The Emu Plains Agricultural Farm was established to provide work for an influx of convicts after the end of the Napoleonic wars. It initially accommodated 270 convicts and 11 overseers. Wheat, maize and tobacco were the main crops cultivated. The first superintendent was an ex-convict, Richard Fitzgerald. Fitzgerald had some experience of farming and had been associated with previous public farms in the new colony.
Between 1814 and 1820, the number of convicts sent to New South Wales more than doubled. Many of the new arrivals were former soldiers in the Napoleonic wars (1803-1815) who had found no employment after they were demobilised and turned to crime. Their arrival placed new demands on food supplies.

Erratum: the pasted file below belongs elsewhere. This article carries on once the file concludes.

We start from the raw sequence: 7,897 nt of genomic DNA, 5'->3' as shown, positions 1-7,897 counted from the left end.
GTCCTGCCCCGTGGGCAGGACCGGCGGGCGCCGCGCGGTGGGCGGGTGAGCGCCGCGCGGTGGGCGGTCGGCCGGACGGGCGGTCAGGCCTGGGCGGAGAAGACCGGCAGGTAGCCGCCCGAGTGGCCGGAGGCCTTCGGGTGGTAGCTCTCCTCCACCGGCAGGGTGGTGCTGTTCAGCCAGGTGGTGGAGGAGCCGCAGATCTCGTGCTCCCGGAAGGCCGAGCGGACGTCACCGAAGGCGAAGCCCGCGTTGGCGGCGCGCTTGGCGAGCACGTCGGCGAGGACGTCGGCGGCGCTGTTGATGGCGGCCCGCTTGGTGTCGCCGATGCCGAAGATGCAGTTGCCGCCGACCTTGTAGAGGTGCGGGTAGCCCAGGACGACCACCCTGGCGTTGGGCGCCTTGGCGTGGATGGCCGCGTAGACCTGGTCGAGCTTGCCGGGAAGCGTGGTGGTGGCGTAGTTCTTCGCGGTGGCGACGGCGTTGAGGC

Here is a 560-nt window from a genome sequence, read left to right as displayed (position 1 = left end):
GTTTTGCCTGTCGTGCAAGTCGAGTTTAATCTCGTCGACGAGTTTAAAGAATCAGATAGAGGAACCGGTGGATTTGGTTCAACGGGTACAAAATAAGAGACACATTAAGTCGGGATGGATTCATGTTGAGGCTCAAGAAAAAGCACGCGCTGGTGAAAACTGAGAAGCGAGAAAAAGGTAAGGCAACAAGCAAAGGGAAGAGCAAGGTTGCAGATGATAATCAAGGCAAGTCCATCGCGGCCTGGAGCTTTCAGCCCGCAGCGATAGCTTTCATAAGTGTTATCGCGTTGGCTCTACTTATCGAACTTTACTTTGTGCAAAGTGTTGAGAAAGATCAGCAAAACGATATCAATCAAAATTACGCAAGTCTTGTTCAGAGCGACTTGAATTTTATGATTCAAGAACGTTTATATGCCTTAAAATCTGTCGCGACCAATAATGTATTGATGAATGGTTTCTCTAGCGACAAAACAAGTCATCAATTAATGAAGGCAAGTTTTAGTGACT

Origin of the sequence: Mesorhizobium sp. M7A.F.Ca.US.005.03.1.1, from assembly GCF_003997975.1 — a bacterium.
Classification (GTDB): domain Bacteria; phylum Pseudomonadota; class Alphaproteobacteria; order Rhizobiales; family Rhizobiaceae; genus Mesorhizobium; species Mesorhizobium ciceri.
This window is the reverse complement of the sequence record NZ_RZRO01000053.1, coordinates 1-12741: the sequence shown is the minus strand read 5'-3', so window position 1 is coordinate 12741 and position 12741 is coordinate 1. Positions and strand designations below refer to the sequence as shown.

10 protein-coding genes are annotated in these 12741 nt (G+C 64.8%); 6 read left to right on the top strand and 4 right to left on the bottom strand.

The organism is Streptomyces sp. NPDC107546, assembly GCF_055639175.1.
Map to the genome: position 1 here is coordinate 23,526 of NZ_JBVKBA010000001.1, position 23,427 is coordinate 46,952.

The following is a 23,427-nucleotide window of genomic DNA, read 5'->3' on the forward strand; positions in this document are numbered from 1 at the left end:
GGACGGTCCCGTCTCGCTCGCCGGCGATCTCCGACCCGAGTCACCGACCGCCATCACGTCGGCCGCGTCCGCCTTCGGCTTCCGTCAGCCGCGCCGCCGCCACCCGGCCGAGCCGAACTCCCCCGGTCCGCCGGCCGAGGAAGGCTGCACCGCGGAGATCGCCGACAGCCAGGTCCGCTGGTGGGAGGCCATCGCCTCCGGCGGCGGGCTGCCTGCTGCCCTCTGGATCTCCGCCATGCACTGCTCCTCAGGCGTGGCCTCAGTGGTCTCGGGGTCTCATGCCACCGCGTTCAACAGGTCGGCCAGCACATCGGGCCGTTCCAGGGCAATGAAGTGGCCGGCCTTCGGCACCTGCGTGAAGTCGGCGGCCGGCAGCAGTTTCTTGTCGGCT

In response, Governor Lachlan Macquarie established the Emu Plains Agricultural Farm, on the western side of the Nepean River at the foot of the Blue Mountains. This government farm provided employment for convicts and produced additional food for the colony. As Emu Plains marked the beginning of the road across the Blue Mountains, the farm also played an important role in overseeing the movement of settlers, convicts and stock along the route.
Richard Fitzgerald successfully established the farm. Under subsequent superintendents, it continued to be productive. In July 1826 there were 392 bushels of wheat in the granary, 4000 bushels of wheat in stacks, and 6256 bushels of maize in the stores at the farm. During a severe drought from 1827 to 1829 produce from the Emu Plains Agricultural Farm supported many other agricultural and penal settlements in New South Wales.
The farm was closed in 1832. At this time there was increasing pressure to end the transportation of convicts to New South Wales. On 22 May 1840, an Order-in-Council was issued, removing New South Wales from the list of places to which convicts could be sent.